Gov. Tim Kaine visited two cities Saturday hit especially hard by a drenching storm and flooding and heard appeals from residents for assistance.
In Norfolk, Kaine stopped by the Ocean View section of the city. Part of the main thoroughfare, Ocean View Avenue, and a number of side streets, remain under water. Downed trees and power lines blocked other streets.
At the height of the Nor'easter that struck Friday, more than 170,000 customers of Dominion Virginia Power were without electricity. That number was under 20,000 on Saturday. Four highway deaths were also linked to the rain and high winds, which gusted to 75 mph.
"There's no substitute for seeing it personally,” Kaine said. “It's heartbreaking to see people suffering like this.”
One Ocean View resident grabbed Kaine's hand and pleaded for help.
As he said earlier in Hampton, Kaine assured residents he would seek federal disaster aid, as well as examine the state's contingency budget.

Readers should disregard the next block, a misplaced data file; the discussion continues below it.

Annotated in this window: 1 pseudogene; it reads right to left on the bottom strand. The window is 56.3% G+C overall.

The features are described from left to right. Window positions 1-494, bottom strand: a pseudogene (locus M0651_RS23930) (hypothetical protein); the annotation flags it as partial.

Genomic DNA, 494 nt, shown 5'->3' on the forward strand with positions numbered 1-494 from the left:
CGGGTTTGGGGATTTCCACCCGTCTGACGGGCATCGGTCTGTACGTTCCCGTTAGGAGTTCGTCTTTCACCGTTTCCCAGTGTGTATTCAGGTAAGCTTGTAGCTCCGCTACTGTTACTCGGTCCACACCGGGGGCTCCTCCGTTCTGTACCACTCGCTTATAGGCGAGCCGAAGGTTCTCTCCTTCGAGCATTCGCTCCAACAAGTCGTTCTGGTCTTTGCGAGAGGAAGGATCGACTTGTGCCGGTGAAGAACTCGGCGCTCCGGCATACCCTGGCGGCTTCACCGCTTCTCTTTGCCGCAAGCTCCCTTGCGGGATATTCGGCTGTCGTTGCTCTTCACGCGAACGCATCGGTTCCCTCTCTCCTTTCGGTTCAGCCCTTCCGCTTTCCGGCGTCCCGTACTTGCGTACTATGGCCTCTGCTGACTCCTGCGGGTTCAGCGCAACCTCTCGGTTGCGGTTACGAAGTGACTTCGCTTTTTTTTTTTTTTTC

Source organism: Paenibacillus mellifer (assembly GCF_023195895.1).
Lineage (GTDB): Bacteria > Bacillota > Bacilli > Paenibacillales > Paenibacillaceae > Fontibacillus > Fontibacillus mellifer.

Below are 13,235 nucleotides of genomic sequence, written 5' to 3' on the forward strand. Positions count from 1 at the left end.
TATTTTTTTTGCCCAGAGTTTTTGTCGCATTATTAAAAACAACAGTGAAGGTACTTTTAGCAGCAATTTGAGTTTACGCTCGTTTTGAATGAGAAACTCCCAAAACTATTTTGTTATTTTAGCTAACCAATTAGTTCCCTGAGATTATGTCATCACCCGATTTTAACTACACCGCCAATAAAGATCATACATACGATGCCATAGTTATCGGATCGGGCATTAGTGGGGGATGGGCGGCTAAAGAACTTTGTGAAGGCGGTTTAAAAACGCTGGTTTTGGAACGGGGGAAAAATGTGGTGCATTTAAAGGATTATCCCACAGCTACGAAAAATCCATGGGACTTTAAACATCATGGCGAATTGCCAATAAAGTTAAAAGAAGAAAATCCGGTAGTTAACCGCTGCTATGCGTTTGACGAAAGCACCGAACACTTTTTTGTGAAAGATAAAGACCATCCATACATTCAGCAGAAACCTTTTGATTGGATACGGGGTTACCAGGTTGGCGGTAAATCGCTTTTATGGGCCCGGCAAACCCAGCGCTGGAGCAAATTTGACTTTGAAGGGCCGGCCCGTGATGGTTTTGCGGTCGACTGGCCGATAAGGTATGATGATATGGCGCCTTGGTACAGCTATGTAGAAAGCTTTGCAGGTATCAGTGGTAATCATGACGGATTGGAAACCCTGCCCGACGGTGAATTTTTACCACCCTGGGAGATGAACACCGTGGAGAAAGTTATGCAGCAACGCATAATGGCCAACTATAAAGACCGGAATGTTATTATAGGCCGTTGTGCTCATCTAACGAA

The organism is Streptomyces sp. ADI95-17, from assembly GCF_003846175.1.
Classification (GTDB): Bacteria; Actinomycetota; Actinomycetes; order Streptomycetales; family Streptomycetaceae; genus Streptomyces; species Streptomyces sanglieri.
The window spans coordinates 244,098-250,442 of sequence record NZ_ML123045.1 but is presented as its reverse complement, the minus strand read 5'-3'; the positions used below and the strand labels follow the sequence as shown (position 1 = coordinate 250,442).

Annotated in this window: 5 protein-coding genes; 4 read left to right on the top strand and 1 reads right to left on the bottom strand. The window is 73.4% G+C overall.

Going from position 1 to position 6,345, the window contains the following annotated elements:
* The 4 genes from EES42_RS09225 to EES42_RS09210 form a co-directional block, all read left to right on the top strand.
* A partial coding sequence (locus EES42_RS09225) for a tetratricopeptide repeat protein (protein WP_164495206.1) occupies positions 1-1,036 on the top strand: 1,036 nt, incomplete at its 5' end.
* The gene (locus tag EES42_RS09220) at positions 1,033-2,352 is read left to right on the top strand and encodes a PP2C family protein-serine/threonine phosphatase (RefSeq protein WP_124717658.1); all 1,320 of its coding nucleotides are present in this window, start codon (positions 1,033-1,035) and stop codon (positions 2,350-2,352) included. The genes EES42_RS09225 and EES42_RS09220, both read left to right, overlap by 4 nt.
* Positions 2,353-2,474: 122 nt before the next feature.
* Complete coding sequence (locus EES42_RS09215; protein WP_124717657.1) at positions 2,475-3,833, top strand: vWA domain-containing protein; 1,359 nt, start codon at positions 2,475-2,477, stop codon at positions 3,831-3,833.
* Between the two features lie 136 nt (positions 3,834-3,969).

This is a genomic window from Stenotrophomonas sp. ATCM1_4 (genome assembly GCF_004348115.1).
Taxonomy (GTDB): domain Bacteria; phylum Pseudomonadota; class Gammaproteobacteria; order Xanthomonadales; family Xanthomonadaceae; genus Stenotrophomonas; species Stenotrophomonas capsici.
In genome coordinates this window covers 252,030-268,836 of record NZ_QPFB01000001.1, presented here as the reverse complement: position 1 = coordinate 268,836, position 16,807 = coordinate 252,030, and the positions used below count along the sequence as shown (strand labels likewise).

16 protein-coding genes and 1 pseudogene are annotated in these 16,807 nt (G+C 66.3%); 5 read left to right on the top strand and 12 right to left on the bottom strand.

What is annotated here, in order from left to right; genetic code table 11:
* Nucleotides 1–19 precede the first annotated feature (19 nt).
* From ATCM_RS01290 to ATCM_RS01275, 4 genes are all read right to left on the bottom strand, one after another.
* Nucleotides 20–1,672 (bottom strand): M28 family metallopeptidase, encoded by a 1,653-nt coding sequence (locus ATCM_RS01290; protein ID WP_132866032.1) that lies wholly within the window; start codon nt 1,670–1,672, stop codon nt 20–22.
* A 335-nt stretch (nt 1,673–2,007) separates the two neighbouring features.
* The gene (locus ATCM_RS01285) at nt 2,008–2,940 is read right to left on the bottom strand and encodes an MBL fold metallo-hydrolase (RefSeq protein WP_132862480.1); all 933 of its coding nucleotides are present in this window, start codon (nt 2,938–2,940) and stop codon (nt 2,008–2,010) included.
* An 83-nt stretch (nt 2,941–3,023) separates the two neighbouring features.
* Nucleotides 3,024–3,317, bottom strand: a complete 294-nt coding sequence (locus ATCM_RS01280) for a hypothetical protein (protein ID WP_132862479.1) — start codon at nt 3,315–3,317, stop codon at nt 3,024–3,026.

“We're gonna try to help them,” the governor said.
In Hampton, Kaine and members of the area's congressional delegation visited the Riverdale neighborhood, where officials estimate the structural damage was $3 million. Area officials have said they will have to wait until flood waters recede before they can tally the damage from the remnants of Tropical Storm Ida.
“There's a cost to it but there is also the sheer physical effort to do the work,” Kaine said. “You lose a lot of stuff you don't get back.”
A 570-barge being towed from Puerto Rico to New Jersey that broke free and drifted to shore in the storm is now grounded off the Sandbridge section of Virginia Beach. The Coast Guard said Saturday the runaway vessel, primarily carrying container cargo, was secure and they were making plans to tow it away.